Tesla signs battery material deal with Korea’s L&F
Investors have a busy week and it’s only Tuesday. Ahead of the main event of the week, an analysts’ day on Wednesday, investors need to digest news on batteries, as well as demand for electric vehicles in China and new manufacturing capacity in Mexico.
For starters, Tesla (Ticker: TSLA) has signed a $2.9 billion battery materials deal L&F (066970. Korea), a Korean manufacturer of battery cathode materials, according to a Google translation of a Korean language publication by L&F. The news sent L&F stock up nearly 9%, boosting the company’s market value by about $500 million to nearly $6 billion.
Cathodes, the positively charged side of a battery, contain mixtures of lithium, cobalt, nickel, iron, and other metals. The negatively charged side, the anode, is typically made of graphite.
Battery manufacturers like China
Contemporary Amperex Technology Co.Ltd.
(300750. China), better known as CATL, are usually those who buy battery cathode materials. But all automakers are building battery factories so they can control more of their EV supply chains.
Tesla has been building batteries for years. The company began building its “Gigafactory” for batteries in Nevada in 2014. Today, the plant produces about 37 gigawatt hours of batteries each year, enough to power about 500,000 electric vehicles.
In January, Tesla announced plans to add another 100 gigawatt hours of battery capacity in Nevada. The new battery capacity, along with the facilities used to manufacture the Tesla tractor-trailer, will result in $3.6 billion in new investment for the state, according to Tesla. That can be more than 300 million dollars in tax breaks from the state, according to Reuters.
Tesla did not respond to a request for comment on the breaches or the cathode material deal.
In addition to cathode materials, Tesla has signed off-take agreements with lithium miners and has begun receiving permits for its own lithium refining capacity in Texas. The company isn’t the only company seeking more control over the electric vehicle supply chain.
(GM), for example, has also signed contracts for lithium and cathode materials to power the battery plants it builds.
Investors seem to like the news. Tesla shares are up 1.8% in premarket trading. Shares are down 0.3% in early trade while the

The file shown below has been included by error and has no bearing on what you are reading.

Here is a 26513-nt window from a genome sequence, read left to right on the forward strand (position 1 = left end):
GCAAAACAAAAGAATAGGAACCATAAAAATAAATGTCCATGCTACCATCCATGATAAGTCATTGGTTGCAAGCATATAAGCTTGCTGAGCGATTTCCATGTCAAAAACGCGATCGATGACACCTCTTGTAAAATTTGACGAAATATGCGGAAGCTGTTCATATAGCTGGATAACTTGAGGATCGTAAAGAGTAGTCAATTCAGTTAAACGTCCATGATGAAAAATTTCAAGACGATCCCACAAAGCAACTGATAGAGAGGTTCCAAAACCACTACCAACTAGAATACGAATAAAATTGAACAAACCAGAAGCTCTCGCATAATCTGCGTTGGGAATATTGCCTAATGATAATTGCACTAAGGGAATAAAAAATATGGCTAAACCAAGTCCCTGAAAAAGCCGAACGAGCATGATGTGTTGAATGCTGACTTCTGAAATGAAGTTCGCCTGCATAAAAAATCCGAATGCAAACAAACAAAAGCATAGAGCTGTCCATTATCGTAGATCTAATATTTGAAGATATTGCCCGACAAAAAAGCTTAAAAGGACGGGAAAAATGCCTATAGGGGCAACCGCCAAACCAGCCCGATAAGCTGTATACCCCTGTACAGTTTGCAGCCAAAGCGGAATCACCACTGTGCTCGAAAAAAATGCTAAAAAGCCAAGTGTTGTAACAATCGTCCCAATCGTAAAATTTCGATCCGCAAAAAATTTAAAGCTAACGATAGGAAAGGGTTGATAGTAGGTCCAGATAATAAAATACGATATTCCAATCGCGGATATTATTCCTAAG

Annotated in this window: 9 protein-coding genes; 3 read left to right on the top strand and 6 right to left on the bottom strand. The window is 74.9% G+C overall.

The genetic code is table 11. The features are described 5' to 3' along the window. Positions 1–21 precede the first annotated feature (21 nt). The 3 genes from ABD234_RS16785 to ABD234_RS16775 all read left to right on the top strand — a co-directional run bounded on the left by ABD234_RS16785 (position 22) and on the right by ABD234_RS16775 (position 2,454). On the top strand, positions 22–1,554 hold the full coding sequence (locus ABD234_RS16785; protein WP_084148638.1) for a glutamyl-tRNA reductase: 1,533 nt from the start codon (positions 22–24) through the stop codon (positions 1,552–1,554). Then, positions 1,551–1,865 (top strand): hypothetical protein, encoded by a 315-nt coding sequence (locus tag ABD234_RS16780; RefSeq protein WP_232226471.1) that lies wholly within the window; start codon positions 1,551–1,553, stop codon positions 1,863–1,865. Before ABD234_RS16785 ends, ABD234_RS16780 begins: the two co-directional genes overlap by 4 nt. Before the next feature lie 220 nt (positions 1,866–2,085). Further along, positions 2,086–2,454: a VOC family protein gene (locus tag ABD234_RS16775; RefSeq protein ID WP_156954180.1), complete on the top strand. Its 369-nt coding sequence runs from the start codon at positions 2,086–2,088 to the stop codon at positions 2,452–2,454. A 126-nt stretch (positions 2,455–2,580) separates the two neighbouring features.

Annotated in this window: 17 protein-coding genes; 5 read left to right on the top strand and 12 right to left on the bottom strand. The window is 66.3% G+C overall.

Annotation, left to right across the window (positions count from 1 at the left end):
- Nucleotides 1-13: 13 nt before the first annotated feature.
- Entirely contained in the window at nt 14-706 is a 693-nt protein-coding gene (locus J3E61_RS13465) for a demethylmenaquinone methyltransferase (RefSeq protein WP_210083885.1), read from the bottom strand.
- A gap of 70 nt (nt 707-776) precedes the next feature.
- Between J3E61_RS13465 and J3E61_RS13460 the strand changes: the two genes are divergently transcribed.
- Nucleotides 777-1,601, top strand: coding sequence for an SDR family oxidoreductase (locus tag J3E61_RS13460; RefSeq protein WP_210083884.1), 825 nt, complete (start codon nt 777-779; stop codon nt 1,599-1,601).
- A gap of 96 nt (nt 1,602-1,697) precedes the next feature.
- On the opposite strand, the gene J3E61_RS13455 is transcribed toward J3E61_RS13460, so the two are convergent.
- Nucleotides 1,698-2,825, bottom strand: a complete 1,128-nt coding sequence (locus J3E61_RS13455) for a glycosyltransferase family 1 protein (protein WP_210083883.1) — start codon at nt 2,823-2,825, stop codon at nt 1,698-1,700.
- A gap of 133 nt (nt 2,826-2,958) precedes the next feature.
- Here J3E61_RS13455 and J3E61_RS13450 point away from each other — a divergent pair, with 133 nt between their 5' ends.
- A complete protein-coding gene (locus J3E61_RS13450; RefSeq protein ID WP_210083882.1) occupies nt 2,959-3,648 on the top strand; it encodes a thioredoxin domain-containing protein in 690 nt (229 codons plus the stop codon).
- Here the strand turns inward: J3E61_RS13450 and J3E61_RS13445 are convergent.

is flat and the
is up 0.1%.
Manufacturing batteries is great, but someone has to buy the cars that use them. The news on that front was less good.
Insurance registrations for Tesla in China, which are tracked by Wall Street analysts, totaled about 10,700 vehicles last week, for February’s total registrations of 32,000 units. Wall Street had hoped for closer to 40,000 units, but insurance data doesn’t offer a full picture of Tesla’s month.
The company exports vehicles from China to Europe, so investors won’t get the full picture until after the quarter ends.
For now, cathode news is battling any perceived weakness in China.
Tesla stock was again oscillating ahead of Wednesday’s analyst event. Shares have ranged between $192 and $218 for the past week. The $26 spread is more than 10% of the current price.
“We expect the company to provide important updates on its global expansion [and] Capacity plans, aggregate demand, particularly in the crucial region of China, and supply constraints,” Wedbush analyst Dan Ives wrote in a Monday report.
Investors can also expect “a series of product roadmap updates that we believe will include cybertruck updates and timing, semi-truck delivery updates, 4680 battery technology and scale update, as well as the roadmap for a vehicle worth $25,000 to $30,000 range.”
4680 battery technology refers to larger batteries that are less expensive than smaller ones.
Production plans could also include a new plant in Mexico. An announcement is imminent, Reuters reported. Tesla didn’t respond to a request for comment on the plant, but investors expect the company to build more assembly sites to support growth.
Ives has a Buy rating on Tesla shares and has a price target of $225 on the stock, while shares closed at $207.63 on Monday.
Overall, 65% of analysts cover Tesla stock and buy shares. The average buy rating for stocks in the S&P 500 is around 58%. Analysts’ average target price is just under $200 per share.
Write to Al Root at email@example.com
https://www.barrons.com/articles/tesla-batteries-cathode-korea-a5117b59?siteid=yhoof2&yptr=yahoo Tesla signs battery material deal with Korea’s L&F